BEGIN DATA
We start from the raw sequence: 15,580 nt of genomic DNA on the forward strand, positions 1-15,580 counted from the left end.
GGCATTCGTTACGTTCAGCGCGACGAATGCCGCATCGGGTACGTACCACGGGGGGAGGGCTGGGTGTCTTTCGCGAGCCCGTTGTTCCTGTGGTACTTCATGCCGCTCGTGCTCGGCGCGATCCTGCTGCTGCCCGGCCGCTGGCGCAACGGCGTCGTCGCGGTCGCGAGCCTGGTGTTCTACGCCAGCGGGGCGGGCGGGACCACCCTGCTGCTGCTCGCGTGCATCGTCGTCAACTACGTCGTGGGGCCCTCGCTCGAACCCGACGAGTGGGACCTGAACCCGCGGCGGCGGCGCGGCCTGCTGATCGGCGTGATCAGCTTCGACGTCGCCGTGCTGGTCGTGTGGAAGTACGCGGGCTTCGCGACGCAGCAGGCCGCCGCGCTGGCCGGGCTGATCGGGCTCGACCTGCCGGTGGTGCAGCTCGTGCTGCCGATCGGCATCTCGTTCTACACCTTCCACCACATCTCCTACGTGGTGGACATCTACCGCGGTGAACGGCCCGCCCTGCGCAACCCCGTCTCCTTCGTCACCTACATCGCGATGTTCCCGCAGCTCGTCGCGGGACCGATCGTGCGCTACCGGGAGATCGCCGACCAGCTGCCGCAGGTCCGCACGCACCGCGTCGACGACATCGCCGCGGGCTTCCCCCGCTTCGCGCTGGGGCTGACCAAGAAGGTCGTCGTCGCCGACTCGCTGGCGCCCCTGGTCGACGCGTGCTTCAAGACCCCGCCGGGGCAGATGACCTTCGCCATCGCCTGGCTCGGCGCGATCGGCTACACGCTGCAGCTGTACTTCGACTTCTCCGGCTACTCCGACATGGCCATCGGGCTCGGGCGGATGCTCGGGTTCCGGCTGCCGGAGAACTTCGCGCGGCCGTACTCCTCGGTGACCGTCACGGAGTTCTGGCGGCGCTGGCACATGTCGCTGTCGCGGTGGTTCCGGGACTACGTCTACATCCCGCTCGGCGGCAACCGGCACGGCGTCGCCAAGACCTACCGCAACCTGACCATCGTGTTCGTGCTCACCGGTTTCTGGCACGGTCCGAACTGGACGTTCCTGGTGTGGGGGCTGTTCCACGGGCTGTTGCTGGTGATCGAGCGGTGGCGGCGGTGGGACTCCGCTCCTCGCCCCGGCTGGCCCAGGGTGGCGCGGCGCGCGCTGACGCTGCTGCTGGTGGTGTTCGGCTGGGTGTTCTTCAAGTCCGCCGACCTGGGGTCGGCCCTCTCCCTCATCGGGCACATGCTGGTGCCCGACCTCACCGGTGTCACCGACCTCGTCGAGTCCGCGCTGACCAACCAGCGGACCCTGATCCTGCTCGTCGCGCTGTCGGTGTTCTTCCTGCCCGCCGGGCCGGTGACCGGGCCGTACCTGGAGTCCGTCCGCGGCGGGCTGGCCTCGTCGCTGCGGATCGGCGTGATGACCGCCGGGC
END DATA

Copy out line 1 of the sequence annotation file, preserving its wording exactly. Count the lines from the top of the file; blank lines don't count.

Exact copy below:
We start from the raw sequence: 15,580 nt of genomic DNA on the forward strand, positions 1-15,580 counted from the left end.